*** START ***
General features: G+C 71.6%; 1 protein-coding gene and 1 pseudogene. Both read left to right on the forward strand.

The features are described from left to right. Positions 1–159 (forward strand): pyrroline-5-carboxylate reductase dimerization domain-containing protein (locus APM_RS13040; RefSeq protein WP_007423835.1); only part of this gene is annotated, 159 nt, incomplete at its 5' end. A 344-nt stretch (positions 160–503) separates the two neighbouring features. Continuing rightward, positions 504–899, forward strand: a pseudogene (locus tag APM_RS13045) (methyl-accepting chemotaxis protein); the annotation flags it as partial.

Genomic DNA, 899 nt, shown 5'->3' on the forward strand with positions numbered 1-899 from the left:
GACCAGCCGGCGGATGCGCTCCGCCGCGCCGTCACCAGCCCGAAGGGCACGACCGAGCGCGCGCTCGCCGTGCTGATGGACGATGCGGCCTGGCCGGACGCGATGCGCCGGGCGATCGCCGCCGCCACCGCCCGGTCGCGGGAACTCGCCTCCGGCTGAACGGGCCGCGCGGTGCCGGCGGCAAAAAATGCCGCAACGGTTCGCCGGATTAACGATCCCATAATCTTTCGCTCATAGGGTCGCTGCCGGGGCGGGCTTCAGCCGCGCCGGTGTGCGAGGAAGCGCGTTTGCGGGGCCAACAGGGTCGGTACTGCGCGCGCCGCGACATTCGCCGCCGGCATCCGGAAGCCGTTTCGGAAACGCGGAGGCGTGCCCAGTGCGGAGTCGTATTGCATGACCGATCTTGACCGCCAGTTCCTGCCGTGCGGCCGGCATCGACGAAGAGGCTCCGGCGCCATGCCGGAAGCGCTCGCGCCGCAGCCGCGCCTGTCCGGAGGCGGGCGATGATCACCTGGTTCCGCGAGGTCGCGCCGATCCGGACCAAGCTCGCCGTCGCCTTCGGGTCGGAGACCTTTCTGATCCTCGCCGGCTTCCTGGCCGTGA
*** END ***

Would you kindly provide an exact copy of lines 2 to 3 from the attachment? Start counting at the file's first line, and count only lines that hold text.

The features are described from left to right. Positions 1–159 (forward strand): pyrroline-5-carboxylate reductase dimerization domain-containing protein (locus APM_RS13040; RefSeq protein WP_007423835.1); only part of this gene is annotated, 159 nt, incomplete at its 5' end. A 344-nt stretch (positions 160–503) separates the two neighbouring features. Continuing rightward, positions 504–899, forward strand: a pseudogene (locus tag APM_RS13045) (methyl-accepting chemotaxis protein); the annotation flags it as partial.

Genomic DNA, 899 nt, shown 5'->3' on the forward strand with positions numbered 1-899 from the left: